Clinical Study | Open Access
Haitham H. Khalil, Ahmed El-Ghoneimy, Yasser Farid, Walid Ebeid, Ahmed Afifi, Ahmed Elaffandi, Tarek Mahboub, "Modified Vertical Rectus Abdominis Musculocutaneous Flap for Limb Salvage Procedures in Proximal Lower Limb Musculoskeletal Sarcomas", Sarcoma, vol. 2008, Article ID 781408, 6 pages, 2008. https://doi.org/10.1155/2008/781408
Modified Vertical Rectus Abdominis Musculocutaneous Flap for Limb Salvage Procedures in Proximal Lower Limb Musculoskeletal Sarcomas
Introduction and aim. Management of complicated wounds after tumor extipiration of pelvic and proximal lower limb musculoskeletal sarcoma represents an essential component in the outcome of these patients. The authors present modified vertical rectus abdominis musculocutaneous (VRAM) flap techniques to reconstruct extensive defects after debridment of these complicated wounds. Material and Methods. Over a period of 4 years (2002–2005), 5 men and 2 women were managed. Median age was 21 years (range 15–49). The patients were managed for complicated lower trunk, groin, and upper thigh wounds after resection of three pelvic chondrosarcomas as well as two pelvic and two proximal femur osteosarcomas. The modifications included a VRAM flap with lateral and tongue-like extension design of the skin paddle (5 cases) or a delayed extended VRAM flap (2 cases). Results. All flaps showed complete survival and healing with no ischemic events providing stable coverage. All patients were ambulant with good limb functions in terms of walking and gait after adequate rehabilitation, 2 needed support with crutches. Conclusion. The modified VRAM flaps offer reliable reconstructive tools for coverage of complex groin and thigh defects by providing larger well-vascularized soft tissue with acceptable donor site.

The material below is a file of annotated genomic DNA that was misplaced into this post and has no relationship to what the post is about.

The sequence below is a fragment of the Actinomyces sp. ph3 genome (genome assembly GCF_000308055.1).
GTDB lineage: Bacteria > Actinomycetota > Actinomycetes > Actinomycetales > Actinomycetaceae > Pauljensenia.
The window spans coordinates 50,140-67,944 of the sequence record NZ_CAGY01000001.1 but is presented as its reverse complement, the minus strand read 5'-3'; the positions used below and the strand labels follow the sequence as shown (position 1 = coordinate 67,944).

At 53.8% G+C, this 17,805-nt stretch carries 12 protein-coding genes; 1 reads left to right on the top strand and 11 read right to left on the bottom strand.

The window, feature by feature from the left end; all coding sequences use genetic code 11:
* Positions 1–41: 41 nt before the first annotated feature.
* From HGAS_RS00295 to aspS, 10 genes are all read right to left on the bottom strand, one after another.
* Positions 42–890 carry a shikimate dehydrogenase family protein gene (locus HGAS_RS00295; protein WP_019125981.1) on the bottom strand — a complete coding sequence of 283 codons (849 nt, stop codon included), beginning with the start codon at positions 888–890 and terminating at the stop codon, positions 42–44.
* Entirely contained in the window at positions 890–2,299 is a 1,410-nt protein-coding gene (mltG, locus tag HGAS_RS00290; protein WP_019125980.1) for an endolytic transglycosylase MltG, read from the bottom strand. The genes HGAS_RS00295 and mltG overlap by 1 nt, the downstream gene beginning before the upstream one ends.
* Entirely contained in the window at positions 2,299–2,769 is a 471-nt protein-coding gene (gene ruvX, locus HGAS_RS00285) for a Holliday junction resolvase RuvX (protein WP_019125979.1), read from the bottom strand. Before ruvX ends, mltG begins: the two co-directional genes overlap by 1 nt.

Limb salvage remains a major objective in contemporary management of bony and soft tissue sarcomas of the pelvis and lower extremities [1, 2]. Radical oncological salvage procedures performed in this area can develop significant wound complications that result from a high incidence of infection, dehiscence, or flap necrosis aggravated by the paucity of well-vascularized local soft tissue and systemically immune-compromised patients [3–6]. The reconstruction of extensive and complex wounds as a secondary event after tumor extipiration represents a challenging problem for both the orthopaedic and reconstructive surgeons . This would thereby jeopardize the long-term wound healing with delay in the postoperative adjuvant chemotherapy and eventually the successful outcome. The authors present two modifications of the standard VRAM flap for coverage of extensive potentially infected defects after radical debridement of complicated groin and upper thigh wounds. The modifications included an inferiorly based VRAM flap with lateral and tongue-like extension design of the skin paddle or a delayed extended VRAM flap.
2. Material and Methods
Seven consecutive patients with complicated wounds secondary to resection of pelvic and proximal lower extremity musculoskeletal sarcoma were managed with modified VRAM flaps between 2002–2005. The median age of the patients in this series at the time of surgery was 21 years (range 15–49) and included 5 men and 2 women. The modifications included VRAM flap with lateral and tongue-like extension design of the skin paddle (5 cases) or a delayed extended VRAM flap (2 cases). All the patients have been treated with a multidisciplinary approach; the management of osteosarcoma patients (2 pelvic, 2 proximal femur) included a 4-month course of neoadjavant chemotherapy followed by resection of the primary tumor and postoperative 3-month course of chemotherapy; while chondrosarcoma patients (3 pelvic) were offered surgical resection only. The complications, which necessitated management by the plastic and reconstructive surgeons, included infection and wound dehiscence with ultimate exposure of metal prosthesis (4 patients) and necrosis of thigh flaps (3 patients). The median interval duration between the primary operation and the reconstructive procedure for the complicated wounds was 16 days (range: 13–36). All patients underwent thorough clinical assessment, adequate debridment and irrigation of the wounds, followed by immediate coverage of the resultant defects (median size cm) using modified VRAM flaps.
3. Details of Modified Techniques
3.1. Delayed Extended VRAM Technique (2 Cases) (Figure 1)